St. Kateri Tekakwitha Nicolas Black Elk Circle seeks harmony with the Church, nature during event at Felician Motherhouse
LIVONIA — Native American Catholics and friends gathered on the grounds of the Felician Motherhouse in Livonia to celebrate God’s creation during the Summer Solstice on June 21.
Twenty-five members of the St. Kateri Tekakwitha Nicholas Black Elk Circle and friends gathered in a circle to celebrate a Solstice ceremony combining aspects of Native American spirituality with the Catholic faith to give God thanks for all of creation.
“The solstice is important (in Native American culture) because it times up with when crops are starting to grow. The sun is at its highest, the days will start to get shorter, and it’s the beginning of summer, which is a significant time for indigenous people,” said Fr. Charles Morris, professor of religious studies at Madonna University and chaplain to the St. Kateri Circle.
Fr. Morris, who led the solstice ceremony, likened it to traditional Ember Days in the liturgical calendar between Pentecost and Trinity Sunday, with specific Masses to beg for God’s forgiveness and give thanks for all the blessings He’s bestowed upon His people.
The tradition was particularly popular among agricultural communities, Fr. Morris said, just as the summer solstice is a particular time to connect with nature in First Nations communities.
“First Nations folks have a lot to remind us of our own deep tradition and spirituality,” Fr. Morris told Detroit Catholic. “Especially as we are part of God’s creation, not apart from it, in the sense of the sacramentality and life of the sacredness that’s everywhere. So today is a chance to stop and contemplate, as Pope Francis challenges us to do in the last part of Laudato Si’, that Franciscan sense of wonder in God’s creation.”
The opening of the solstice ceremony began with the Sign of the Cross and Blessing with Smudge, a mixture of herbs, sage and tobacco that is burned and used to bless the congregation, similar to the incensing of the altar and congregation during the beginning of Mass.
“The smudge we used today is from sage,” said Chantel Gros-Louis, coordinator of Native American Ministry for the Archdiocese of Detroit, who incensed the people gathered with smudge. “The Great Lakes nations use a lot of sweet grass, which grows in the Great Lakes. ... But we also have access to sage, cedar, tobacco, all of it is a way to say thank you to the Creator for all there is.”
After an opening hymn, the circle prayed a prayer to St. Kateri Tekakwitha — the first Native American to be canonized a saint — and read Scripture from Isaiah.
The group then prayed six times facing six different directions — North, South, East, West, the sky and the ground — giving thanks to God for all of creation.
“In Scripture, God promises Jacob his descendants will be blessed from the North, South, East and West,” Fr. Morris said. “In the Book of Revelation, there are angels coming in from the four directions. In Native American culture, there is a sense that the different directions represent different people, different cultures coming together. Furthermore, in First Nation culture, the sky and ground are also considered directions. So we have people holding banners representing the different directions, and we root ourselves and turn to each one to give thanks.”
The group then prayed for the beatification of Servant of God Nicholas Black Elk, a medicine man, catechist and member of the Oglala Lakota people and one of the most influential Native American Catholics in the 20th century.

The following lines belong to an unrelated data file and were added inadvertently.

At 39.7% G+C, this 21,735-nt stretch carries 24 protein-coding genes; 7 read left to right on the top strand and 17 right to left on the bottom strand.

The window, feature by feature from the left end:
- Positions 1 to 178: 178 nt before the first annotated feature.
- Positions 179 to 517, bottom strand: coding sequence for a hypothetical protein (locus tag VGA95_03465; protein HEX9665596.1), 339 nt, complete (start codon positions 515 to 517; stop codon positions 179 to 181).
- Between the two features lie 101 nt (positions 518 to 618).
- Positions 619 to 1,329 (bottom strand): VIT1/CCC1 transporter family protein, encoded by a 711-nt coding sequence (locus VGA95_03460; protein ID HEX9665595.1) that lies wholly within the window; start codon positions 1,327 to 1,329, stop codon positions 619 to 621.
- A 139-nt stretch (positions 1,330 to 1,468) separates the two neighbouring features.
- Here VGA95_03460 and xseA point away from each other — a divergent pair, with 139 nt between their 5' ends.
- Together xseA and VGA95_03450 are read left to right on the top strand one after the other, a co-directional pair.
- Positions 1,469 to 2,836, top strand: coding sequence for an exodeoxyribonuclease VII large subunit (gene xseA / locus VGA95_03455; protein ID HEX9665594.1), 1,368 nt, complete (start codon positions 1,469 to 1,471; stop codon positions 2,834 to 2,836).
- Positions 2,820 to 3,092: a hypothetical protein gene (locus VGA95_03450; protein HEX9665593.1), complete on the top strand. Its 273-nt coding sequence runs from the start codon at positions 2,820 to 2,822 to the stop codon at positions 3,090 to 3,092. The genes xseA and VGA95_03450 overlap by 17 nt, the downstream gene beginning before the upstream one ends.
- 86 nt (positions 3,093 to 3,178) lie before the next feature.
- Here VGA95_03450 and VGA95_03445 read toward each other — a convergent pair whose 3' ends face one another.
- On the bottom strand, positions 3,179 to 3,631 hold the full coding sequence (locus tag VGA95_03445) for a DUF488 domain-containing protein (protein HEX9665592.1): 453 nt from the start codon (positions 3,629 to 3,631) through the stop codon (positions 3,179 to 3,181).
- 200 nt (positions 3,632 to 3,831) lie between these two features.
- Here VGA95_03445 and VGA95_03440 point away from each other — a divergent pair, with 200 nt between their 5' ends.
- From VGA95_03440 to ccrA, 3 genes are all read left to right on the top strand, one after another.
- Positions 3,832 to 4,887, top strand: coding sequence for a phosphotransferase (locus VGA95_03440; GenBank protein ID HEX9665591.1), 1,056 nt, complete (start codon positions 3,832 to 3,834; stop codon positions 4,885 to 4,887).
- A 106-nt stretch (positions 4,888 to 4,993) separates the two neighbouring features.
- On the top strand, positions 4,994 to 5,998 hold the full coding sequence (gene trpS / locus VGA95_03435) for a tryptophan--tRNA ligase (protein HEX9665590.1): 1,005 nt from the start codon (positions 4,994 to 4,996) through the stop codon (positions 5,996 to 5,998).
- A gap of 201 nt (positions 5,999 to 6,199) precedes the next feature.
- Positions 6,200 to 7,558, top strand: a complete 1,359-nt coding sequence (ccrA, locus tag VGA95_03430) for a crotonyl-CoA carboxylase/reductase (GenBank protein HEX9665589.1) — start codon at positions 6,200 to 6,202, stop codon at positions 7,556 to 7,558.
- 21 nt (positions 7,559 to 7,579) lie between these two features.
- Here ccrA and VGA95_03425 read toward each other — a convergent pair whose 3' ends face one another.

group sang the hymn “Canticle of the Sun” while placing gifts on a blanket in the
center of the circle for a gift exchange. Gros-Louis, a member of the Longhouse
People of the Huron-Wyandot First Nation in Canada, sang a hymn of thanksgiving
and praise to God for the summer season.
“That was in my ancestral language, a song to celebrate; the moccasin song,” Gros-Louis said. “We use it for ceremonies and celebrations with our ancestors, such as today. Our philosophy is that we sing and dance as a way of thanking our Creator and connecting with the Creator in everything we see. That’s how dancing and singing is sacred, a celebration of all things sacred.”
The St. Kateri Tekakwitha Nicholas Black Elk Circle meets on the second Wednesday of the month at St. Kateri Tekakwitha Parish in Dearborn from 6:30 to 8 p.m., with the exception of July and August. In July, Fr. Morris and members of the circle will be traveling to the Tekakwitha Conference in Alexandria, La., from July 20-23 to discuss issues related to the Indigenous Catholic community in North America.
The conference comes at a pivotal time for the Church and Native American ministry, following the discovery of unmarked graves at church-run Indian boarding schools in Canada and the United States.
Indigenous leaders have called on Pope Francis to make an apology on native soil for the Church’s involvement in running the schools, and the pope is planning to visit Canada next month.
pope’s visit in one of many steps the Church needs to take in the process
towards reconciliation with the Indigenous community, Fr. Morris said.
Fr. Morris added it’s important to build trust in the future with the community, including learning more about the wants and needs of the First Nation communities today, where the Church is failing to accompany those in need, and incorporating the culture of Native Americans into the Church, as it has done with cultures all over the world.
“When (Antoine de la Mothe) Cadillac came here, who was greeting him? They were the Indigenous people here a long, long time before the French came, the Irish, the Germans, the Polish, the African-Americans,” Fr. Morris said. “They have been here and have such wisdom. Every culture has wisdom, and we as a Church become richer if we can recognize the unity and diversity each culture brings.”
Native American ministry